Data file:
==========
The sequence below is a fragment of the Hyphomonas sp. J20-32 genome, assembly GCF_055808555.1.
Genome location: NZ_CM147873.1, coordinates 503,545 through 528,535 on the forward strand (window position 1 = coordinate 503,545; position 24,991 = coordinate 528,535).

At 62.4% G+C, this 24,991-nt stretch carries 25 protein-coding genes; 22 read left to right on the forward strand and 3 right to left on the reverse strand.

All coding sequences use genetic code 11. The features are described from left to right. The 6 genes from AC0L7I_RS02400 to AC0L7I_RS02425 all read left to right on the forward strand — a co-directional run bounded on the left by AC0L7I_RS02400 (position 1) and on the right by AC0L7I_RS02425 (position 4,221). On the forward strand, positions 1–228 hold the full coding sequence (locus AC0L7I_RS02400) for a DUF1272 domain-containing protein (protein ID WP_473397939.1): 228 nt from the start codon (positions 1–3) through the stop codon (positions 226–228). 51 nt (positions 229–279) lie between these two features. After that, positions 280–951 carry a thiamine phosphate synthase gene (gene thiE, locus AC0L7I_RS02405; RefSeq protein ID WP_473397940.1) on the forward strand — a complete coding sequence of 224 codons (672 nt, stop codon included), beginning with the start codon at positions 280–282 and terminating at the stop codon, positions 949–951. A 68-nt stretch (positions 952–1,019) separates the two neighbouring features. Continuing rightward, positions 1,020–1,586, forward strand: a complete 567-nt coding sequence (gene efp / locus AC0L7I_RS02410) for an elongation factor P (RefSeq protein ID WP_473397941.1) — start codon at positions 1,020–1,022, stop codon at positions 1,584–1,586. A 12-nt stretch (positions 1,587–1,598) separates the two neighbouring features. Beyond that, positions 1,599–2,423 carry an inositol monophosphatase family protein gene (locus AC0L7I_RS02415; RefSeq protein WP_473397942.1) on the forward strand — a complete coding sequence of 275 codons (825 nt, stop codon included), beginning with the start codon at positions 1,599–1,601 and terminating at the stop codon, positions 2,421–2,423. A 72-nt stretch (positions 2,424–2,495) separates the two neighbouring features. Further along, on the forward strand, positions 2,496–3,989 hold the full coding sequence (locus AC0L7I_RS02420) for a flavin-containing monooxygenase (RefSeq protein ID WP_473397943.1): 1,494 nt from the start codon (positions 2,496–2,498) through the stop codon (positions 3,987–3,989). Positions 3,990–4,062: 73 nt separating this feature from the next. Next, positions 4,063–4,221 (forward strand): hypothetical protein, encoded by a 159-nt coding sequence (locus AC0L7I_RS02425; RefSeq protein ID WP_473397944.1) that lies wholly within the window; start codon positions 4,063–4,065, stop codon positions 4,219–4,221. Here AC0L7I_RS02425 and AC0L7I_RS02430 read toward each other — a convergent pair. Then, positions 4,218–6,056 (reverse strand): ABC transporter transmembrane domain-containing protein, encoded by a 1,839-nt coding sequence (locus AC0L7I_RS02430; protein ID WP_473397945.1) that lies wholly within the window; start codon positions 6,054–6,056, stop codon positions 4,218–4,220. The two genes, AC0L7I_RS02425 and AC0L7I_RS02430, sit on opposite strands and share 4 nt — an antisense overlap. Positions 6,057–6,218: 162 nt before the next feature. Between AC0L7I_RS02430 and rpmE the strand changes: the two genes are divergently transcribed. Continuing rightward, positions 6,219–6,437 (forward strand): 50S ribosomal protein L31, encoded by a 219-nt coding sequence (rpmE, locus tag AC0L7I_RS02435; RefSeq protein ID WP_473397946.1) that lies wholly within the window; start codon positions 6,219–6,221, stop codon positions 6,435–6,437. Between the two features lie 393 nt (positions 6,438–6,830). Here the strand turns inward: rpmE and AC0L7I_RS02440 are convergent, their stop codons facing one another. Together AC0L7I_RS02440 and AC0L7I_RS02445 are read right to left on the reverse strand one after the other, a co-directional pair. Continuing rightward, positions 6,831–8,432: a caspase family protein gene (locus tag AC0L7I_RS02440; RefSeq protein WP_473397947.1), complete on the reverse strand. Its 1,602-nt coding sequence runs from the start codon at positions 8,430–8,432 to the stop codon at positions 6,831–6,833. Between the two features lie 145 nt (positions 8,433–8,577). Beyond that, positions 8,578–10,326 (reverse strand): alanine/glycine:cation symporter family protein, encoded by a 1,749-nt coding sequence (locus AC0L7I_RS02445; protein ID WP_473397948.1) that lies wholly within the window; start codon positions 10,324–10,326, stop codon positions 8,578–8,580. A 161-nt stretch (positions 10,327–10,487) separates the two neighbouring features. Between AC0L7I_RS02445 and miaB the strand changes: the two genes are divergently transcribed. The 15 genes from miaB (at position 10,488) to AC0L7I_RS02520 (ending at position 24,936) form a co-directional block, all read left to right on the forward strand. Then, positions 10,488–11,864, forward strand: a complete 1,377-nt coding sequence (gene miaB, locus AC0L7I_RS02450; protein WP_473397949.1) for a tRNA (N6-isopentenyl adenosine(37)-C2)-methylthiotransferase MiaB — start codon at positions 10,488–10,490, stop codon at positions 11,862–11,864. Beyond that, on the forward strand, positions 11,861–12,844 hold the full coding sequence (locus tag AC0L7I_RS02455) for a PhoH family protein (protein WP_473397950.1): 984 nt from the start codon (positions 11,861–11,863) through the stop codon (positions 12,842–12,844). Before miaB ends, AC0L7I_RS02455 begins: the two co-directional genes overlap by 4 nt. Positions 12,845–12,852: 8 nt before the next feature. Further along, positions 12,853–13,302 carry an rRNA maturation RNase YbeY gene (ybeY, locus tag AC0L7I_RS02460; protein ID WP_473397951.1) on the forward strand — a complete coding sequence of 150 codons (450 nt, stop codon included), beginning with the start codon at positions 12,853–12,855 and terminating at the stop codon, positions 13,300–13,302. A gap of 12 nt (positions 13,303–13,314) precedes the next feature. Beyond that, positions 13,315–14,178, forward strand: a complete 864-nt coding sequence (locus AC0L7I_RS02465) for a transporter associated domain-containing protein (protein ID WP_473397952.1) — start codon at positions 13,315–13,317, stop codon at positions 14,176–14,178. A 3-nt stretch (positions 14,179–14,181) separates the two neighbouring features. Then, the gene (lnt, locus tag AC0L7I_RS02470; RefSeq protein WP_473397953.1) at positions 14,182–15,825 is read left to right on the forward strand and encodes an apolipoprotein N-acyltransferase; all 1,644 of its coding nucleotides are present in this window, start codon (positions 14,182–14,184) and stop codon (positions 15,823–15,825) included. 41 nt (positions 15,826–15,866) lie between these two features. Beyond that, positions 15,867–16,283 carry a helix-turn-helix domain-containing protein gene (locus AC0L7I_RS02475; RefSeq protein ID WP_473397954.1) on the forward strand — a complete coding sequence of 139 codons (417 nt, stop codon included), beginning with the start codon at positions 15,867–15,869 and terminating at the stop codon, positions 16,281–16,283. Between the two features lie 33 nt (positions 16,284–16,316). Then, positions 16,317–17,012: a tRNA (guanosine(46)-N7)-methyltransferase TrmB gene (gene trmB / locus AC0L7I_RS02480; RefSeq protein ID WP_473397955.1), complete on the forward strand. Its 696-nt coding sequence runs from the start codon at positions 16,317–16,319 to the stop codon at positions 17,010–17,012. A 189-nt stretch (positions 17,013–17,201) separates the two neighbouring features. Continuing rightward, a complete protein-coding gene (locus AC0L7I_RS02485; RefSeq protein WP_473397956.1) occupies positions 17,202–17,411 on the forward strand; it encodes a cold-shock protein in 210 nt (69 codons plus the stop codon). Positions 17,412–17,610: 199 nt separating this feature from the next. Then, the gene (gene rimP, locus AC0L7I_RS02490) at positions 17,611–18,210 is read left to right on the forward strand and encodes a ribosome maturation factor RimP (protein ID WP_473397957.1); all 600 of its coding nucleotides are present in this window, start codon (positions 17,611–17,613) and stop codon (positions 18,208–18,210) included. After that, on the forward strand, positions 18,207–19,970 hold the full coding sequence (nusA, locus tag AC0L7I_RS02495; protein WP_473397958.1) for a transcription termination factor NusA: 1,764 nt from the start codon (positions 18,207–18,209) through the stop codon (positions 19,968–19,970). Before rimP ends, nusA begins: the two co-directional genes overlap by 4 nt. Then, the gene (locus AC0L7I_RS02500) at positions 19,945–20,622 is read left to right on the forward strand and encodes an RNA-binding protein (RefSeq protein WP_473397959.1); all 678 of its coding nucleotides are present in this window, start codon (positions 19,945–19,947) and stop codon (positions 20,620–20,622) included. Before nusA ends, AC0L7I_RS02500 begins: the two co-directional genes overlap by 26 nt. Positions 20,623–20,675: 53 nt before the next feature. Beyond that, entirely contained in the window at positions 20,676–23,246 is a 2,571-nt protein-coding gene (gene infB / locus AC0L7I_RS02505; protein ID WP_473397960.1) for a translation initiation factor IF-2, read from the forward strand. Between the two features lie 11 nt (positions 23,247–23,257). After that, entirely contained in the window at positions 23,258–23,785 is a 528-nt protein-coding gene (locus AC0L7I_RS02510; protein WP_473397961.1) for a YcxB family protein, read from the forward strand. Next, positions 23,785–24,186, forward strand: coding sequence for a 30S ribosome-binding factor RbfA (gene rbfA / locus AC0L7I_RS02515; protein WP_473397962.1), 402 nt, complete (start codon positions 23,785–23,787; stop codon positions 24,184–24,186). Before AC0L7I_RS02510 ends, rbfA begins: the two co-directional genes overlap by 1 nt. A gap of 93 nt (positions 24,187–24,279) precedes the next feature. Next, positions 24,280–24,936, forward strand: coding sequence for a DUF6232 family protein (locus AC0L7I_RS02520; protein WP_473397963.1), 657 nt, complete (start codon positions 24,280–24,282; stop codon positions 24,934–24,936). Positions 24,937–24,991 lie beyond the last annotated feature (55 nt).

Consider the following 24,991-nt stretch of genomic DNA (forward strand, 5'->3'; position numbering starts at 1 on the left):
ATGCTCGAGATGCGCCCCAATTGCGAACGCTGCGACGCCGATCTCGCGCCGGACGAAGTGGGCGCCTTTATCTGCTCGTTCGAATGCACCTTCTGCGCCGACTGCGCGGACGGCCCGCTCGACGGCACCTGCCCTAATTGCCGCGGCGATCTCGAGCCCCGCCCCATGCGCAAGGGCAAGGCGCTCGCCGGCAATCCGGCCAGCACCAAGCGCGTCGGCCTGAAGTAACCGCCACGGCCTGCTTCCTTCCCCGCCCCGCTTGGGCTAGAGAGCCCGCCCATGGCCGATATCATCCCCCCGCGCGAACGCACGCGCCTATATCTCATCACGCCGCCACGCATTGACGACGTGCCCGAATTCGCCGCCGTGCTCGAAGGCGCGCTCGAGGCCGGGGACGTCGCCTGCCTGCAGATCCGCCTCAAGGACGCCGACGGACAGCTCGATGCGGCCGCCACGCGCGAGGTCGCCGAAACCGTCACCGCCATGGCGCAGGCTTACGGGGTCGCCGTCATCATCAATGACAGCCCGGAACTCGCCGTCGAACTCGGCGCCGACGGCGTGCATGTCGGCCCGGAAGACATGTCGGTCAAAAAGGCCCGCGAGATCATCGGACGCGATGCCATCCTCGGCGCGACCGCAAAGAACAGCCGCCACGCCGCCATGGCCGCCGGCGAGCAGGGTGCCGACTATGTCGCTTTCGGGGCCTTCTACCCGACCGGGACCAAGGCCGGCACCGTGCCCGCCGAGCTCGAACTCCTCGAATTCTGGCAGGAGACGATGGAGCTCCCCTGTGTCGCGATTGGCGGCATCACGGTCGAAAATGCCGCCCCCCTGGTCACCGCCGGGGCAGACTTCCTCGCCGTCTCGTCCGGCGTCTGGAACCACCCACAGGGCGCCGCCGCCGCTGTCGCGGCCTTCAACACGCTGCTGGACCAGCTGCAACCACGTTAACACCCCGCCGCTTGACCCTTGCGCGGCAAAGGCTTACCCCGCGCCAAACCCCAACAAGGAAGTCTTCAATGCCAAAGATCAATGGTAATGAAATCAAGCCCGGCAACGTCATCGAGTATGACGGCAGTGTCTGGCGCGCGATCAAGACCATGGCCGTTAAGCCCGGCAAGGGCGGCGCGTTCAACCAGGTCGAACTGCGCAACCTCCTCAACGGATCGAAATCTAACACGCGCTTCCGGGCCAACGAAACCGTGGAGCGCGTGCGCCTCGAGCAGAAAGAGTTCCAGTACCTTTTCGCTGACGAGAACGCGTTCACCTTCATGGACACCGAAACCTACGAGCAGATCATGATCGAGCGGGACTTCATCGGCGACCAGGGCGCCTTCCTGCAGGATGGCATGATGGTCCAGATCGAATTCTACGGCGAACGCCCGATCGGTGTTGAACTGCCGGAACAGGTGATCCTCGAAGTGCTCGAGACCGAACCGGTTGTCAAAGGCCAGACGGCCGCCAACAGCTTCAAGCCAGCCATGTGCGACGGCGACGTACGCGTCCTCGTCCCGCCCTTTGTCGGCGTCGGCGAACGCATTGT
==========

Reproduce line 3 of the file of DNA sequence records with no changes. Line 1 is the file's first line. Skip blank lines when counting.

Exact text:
At 62.4% G+C, this 24,991-nt stretch carries 25 protein-coding genes; 22 read left to right on the forward strand and 3 right to left on the reverse strand.